Released via RCA Records in October 2003, Room on Fire was produced by Radiohead producer Nigel Godrich. Upon its initial release, the band’s sophomore album was met with relatively neutral reviews, its only real critique being it sounded too similar to its predecessor--a critique that can be argued now, fifteen years later.
The album may have fallen a bit under the radar in the shadow of its precursor, but in The Strokes’ discography and some of the members’ side-projects, it’s still one of their best. It’s a matter of order of operation—had this been their third album, meaning had Room on Fire come after First Impressions of Earth (2006), it may have been met with more excitement. Why? Because First Impressions is the album throughout which the five decided to “branch out” and mix up their production style, try new things and get weirder, which was all met with less than favorable reviews by critics and fans alike. Hypothetically speaking, had it been released a few years later, Room on Fire would have represented a return to their signature sound.
The Strokes were not an overnight sensation and change can be good for a band, even historic. But it isn’t always necessary, and this is proven on Room on Fire, an eleven-track near twin to Is This It. The album’s opening track “What Ever Happened?” showcases Casablancas’ fuzzy, disfigured vocals in its first verse, with lines like, “I wanna be forgotten / And I don’t wanna be reminded,” reminding us that like any cool New Yorker, he is skeptical and easily agitated. This is all accompanied by dirty-treble riffs that bounce off bassist Nikolai and drummer Fab. Its second track “Reptilia” is now one of The Strokes’ most iconic songs, filled with an instrumental blitz, a one-note bass and such precision that you can’t help but feel collective jolts of energy radiate through your entire body, no matter how many times you listen to it.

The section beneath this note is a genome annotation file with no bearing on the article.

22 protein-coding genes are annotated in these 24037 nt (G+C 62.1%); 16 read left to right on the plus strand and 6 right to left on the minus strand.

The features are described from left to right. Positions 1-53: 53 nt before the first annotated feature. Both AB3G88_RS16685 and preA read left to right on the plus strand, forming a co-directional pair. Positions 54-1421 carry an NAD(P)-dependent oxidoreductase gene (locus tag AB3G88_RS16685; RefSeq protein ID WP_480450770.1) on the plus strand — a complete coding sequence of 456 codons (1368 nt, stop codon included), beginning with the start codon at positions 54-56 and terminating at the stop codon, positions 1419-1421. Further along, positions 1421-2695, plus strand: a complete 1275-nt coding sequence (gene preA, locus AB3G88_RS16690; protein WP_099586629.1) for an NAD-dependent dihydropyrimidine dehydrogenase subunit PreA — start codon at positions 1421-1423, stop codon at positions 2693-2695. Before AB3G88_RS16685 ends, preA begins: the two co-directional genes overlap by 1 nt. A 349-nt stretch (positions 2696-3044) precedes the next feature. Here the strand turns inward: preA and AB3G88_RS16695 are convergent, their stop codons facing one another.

Room on Fire carries with it the most memorable features of Is This It—the expert musicianship of Fab’s creative drumming, Nikolai’s melodic and severely underrated basslines, the impeccable back-and-forth guitar licks of Albert and Nick, all led together by Julian’s compressed, scuzzed-out vocals. It’s what the band has grown to be able to do with all these things that make it so impeccable. The drumbeat in “The End Has No End” that causes this frantic vitality. The almost chill-inducing catchy guitar synth lick in “12:51” that seeps into your head and doesn’t want to leave. And of course the angular-sounding guitar work of “I Can’t Win,” showcasing the aforementioned creative energy between Albert and Nick.
Room on Fire is an album built on thrill and speed, with heavy, almost manic instrumentation at every corner, subdued and despondent pleas in its lyricism and an intoxicating frenetic energy that we’ve come to associate with The Strokes.